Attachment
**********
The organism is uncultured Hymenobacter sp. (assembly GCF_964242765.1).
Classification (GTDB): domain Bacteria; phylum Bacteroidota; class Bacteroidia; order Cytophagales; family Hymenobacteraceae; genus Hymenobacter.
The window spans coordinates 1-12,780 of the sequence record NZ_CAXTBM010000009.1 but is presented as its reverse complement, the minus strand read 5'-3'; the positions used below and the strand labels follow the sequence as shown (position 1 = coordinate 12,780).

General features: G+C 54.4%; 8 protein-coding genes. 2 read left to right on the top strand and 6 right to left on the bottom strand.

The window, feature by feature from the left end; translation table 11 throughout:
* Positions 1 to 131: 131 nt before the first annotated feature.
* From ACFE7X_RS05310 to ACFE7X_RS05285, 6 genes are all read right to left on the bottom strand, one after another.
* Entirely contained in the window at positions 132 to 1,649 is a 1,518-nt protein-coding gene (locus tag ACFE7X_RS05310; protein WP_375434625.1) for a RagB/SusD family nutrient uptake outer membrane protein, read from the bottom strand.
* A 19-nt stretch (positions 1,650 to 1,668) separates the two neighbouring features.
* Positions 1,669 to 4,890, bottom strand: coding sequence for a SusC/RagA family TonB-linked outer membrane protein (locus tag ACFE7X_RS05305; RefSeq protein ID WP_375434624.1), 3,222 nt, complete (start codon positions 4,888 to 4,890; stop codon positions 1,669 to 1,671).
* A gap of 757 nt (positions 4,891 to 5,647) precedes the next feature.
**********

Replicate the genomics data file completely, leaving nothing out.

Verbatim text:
The organism is uncultured Hymenobacter sp. (assembly GCF_964242765.1).
Classification (GTDB): domain Bacteria; phylum Bacteroidota; class Bacteroidia; order Cytophagales; family Hymenobacteraceae; genus Hymenobacter.
The window spans coordinates 1-12,780 of the sequence record NZ_CAXTBM010000009.1 but is presented as its reverse complement, the minus strand read 5'-3'; the positions used below and the strand labels follow the sequence as shown (position 1 = coordinate 12,780).

General features: G+C 54.4%; 8 protein-coding genes. 2 read left to right on the top strand and 6 right to left on the bottom strand.

The window, feature by feature from the left end; translation table 11 throughout:
* Positions 1 to 131: 131 nt before the first annotated feature.
* From ACFE7X_RS05310 to ACFE7X_RS05285, 6 genes are all read right to left on the bottom strand, one after another.
* Entirely contained in the window at positions 132 to 1,649 is a 1,518-nt protein-coding gene (locus tag ACFE7X_RS05310; protein WP_375434625.1) for a RagB/SusD family nutrient uptake outer membrane protein, read from the bottom strand.
* A 19-nt stretch (positions 1,650 to 1,668) separates the two neighbouring features.
* Positions 1,669 to 4,890, bottom strand: coding sequence for a SusC/RagA family TonB-linked outer membrane protein (locus tag ACFE7X_RS05305; RefSeq protein ID WP_375434624.1), 3,222 nt, complete (start codon positions 4,888 to 4,890; stop codon positions 1,669 to 1,671).
* A gap of 757 nt (positions 4,891 to 5,647) precedes the next feature.